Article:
One last comment on this and I’ll stop (because I’m sure everyone has quit reading by now…). NPR.org did a story about Netflix ( found here: http://n.pr/1cpggNB ) about how Netflix has broken its classifications down into “micro-genres.” For instance, the article states that the word “romantic” appears as part of 5,272 different categories! I’m not crazy about this, and I think it’s problematic for reasons I won’t go into here, but we can see that classifying film types is still definitely a widespread practice among film lovers. Why? Easy — because we want to identify exactly what we like watching, so we can find more films of that same type.

      But you’ll hear Wolfman Josh and I love to get very specific about a film by classifying it in the same way that I go about describing “The Burrowers” (2008): It’s a Western first, a Mystery second, and a Creature-Feature (Beastly Freak) Horror film third — in that order. That’s how I like to get more specific.

      Juan, I compliment you again on your comment. This is precisely how I love to talk about horror films. So many people in this world look down their nose at the genre, but horror is actually a brilliant collection of explorations into the human psyche, human behavior, human nature and art.

      Thanks for listening and commenting.
      Jay of the Dead

      • Wow, those were some great questions asked by Juan and Jay, your response is top notch! Well thought out and insightful as always.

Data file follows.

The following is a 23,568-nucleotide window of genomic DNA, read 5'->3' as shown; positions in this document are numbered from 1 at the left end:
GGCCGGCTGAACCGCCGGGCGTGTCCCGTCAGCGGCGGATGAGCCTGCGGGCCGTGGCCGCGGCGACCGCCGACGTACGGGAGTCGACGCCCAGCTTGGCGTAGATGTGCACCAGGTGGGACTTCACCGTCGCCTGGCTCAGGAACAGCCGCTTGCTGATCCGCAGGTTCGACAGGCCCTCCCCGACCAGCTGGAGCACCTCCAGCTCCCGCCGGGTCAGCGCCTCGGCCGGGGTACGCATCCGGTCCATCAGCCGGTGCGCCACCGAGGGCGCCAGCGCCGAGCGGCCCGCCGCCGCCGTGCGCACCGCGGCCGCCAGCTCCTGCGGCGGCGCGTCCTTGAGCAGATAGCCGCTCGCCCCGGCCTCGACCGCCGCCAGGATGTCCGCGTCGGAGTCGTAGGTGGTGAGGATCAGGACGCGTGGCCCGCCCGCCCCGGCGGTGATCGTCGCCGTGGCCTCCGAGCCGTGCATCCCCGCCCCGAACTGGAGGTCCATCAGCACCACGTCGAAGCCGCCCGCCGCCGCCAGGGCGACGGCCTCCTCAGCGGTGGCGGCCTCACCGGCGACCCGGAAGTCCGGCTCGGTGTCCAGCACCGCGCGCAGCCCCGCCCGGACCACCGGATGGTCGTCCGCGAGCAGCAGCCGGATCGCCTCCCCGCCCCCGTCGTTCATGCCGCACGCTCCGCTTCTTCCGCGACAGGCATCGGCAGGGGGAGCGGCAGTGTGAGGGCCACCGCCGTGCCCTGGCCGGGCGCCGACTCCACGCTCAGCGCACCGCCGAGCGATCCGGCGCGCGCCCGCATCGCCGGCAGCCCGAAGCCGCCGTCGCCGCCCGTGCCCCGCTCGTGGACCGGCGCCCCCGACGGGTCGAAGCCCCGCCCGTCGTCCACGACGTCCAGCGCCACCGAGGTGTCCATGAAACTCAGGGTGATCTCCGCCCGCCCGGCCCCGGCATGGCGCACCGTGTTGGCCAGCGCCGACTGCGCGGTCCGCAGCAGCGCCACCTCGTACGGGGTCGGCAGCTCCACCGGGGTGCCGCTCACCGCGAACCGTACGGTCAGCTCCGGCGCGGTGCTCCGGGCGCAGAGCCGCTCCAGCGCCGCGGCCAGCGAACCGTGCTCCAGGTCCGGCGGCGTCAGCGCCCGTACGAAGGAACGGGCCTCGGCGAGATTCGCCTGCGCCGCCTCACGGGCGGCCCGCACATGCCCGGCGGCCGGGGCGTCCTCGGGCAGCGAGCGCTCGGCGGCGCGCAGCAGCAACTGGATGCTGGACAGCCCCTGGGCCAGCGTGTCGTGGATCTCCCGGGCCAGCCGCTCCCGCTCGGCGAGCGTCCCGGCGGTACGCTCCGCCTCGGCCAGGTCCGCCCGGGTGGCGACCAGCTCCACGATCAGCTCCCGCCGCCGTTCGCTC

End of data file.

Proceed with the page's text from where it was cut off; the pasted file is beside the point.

I would however like to play devils advocate here. Now this is purely for the sake of debate, I have no illusions that the Sixth Form Media Studies course I almost failed makes me any kind of authority on these topics but I think it’s always good to learn by throwing ideas around.

        So my take on Juan’s first question is that a Proto-Slasher could absolutely not be made these days. I’ll preface this by saying that I agree with Jay in as much as I believe that a film released now, that may have been regarded as a Proto-Slasher had it come out in the 1960’s, would in the present day have the potential to be written off as a sort of neutered Slasher, but I also think that such a film could easily be classed as anything from a highbrow Psychological Thriller to a Torture Porn film totally depending on the movies content.

        My thinking is that the Proto-Slasher is a sub-genre only in very loose terms. It’s a group of movies that we acknowledge as having influenced a definite sub-genre but that are otherwise fairly unrelated. Certainly they possess basic common elements: murder, suspense, horrific content, and there are undeniable reoccurring motifs but in spite of these similarities, I don’t think that the Proto-Slasher has a definite formula of conventions that would define it as a tangible genre. I doubt people going to see “Texas Chainsaw Massacre” in ’74 left the cinema thinking of it as the brethren of “Psycho”. It seems to me that the Slasher genre was created by drawing on various elements from a variety of quite different films. It may be the case that these influential films had sometimes had little in common with each other but each contained some kind of cinematic device that was later incorporated into the Slasher genre. I think of it almost like a collage with all the elements cut out of totally different magazines. Anyway, my point is that the Proto-Slasher is a sub-genre in retrospect only, defined as such only by what came later, and with no definite format or set of conventions.